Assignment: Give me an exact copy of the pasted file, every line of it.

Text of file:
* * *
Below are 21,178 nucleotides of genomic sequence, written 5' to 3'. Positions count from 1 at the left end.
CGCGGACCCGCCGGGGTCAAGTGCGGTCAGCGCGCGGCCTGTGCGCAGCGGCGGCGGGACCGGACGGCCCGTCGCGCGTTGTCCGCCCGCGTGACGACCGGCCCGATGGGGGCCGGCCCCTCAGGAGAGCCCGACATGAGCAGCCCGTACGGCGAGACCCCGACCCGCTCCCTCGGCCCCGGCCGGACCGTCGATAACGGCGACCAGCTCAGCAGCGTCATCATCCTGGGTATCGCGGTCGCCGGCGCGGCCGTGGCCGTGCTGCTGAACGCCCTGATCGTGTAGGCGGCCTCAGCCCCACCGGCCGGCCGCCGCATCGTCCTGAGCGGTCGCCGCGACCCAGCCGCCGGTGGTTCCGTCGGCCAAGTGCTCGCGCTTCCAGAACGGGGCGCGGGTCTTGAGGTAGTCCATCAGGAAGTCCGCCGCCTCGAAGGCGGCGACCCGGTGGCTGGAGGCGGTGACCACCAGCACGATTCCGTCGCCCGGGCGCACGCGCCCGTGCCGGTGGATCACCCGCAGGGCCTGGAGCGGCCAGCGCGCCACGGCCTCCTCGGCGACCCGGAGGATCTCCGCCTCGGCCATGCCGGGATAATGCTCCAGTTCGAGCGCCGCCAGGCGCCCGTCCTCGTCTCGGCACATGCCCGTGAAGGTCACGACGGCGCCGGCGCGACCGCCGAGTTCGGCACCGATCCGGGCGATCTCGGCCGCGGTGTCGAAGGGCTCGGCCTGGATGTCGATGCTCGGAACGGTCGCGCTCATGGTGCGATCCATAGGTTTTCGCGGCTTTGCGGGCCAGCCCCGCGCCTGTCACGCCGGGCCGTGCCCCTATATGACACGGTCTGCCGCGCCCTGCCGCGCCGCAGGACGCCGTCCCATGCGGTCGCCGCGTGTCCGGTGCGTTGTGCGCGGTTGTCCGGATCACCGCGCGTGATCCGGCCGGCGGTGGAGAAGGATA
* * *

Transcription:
Below are 21,178 nucleotides of genomic sequence, written 5' to 3'. Positions count from 1 at the left end.
CGCGGACCCGCCGGGGTCAAGTGCGGTCAGCGCGCGGCCTGTGCGCAGCGGCGGCGGGACCGGACGGCCCGTCGCGCGTTGTCCGCCCGCGTGACGACCGGCCCGATGGGGGCCGGCCCCTCAGGAGAGCCCGACATGAGCAGCCCGTACGGCGAGACCCCGACCCGCTCCCTCGGCCCCGGCCGGACCGTCGATAACGGCGACCAGCTCAGCAGCGTCATCATCCTGGGTATCGCGGTCGCCGGCGCGGCCGTGGCCGTGCTGCTGAACGCCCTGATCGTGTAGGCGGCCTCAGCCCCACCGGCCGGCCGCCGCATCGTCCTGAGCGGTCGCCGCGACCCAGCCGCCGGTGGTTCCGTCGGCCAAGTGCTCGCGCTTCCAGAACGGGGCGCGGGTCTTGAGGTAGTCCATCAGGAAGTCCGCCGCCTCGAAGGCGGCGACCCGGTGGCTGGAGGCGGTGACCACCAGCACGATTCCGTCGCCCGGGCGCACGCGCCCGTGCCGGTGGATCACCCGCAGGGCCTGGAGCGGCCAGCGCGCCACGGCCTCCTCGGCGACCCGGAGGATCTCCGCCTCGGCCATGCCGGGATAATGCTCCAGTTCGAGCGCCGCCAGGCGCCCGTCCTCGTCTCGGCACATGCCCGTGAAGGTCACGACGGCGCCGGCGCGACCGCCGAGTTCGGCACCGATCCGGGCGATCTCGGCCGCGGTGTCGAAGGGCTCGGCCTGGATGTCGATGCTCGGAACGGTCGCGCTCATGGTGCGATCCATAGGTTTTCGCGGCTTTGCGGGCCAGCCCCGCGCCTGTCACGCCGGGCCGTGCCCCTATATGACACGGTCTGCCGCGCCCTGCCGCGCCGCAGGACGCCGTCCCATGCGGTCGCCGCGTGTCCGGTGCGTTGTGCGCGGTTGTCCGGATCACCGCGCGTGATCCGGCCGGCGGTGGAGAAGGATA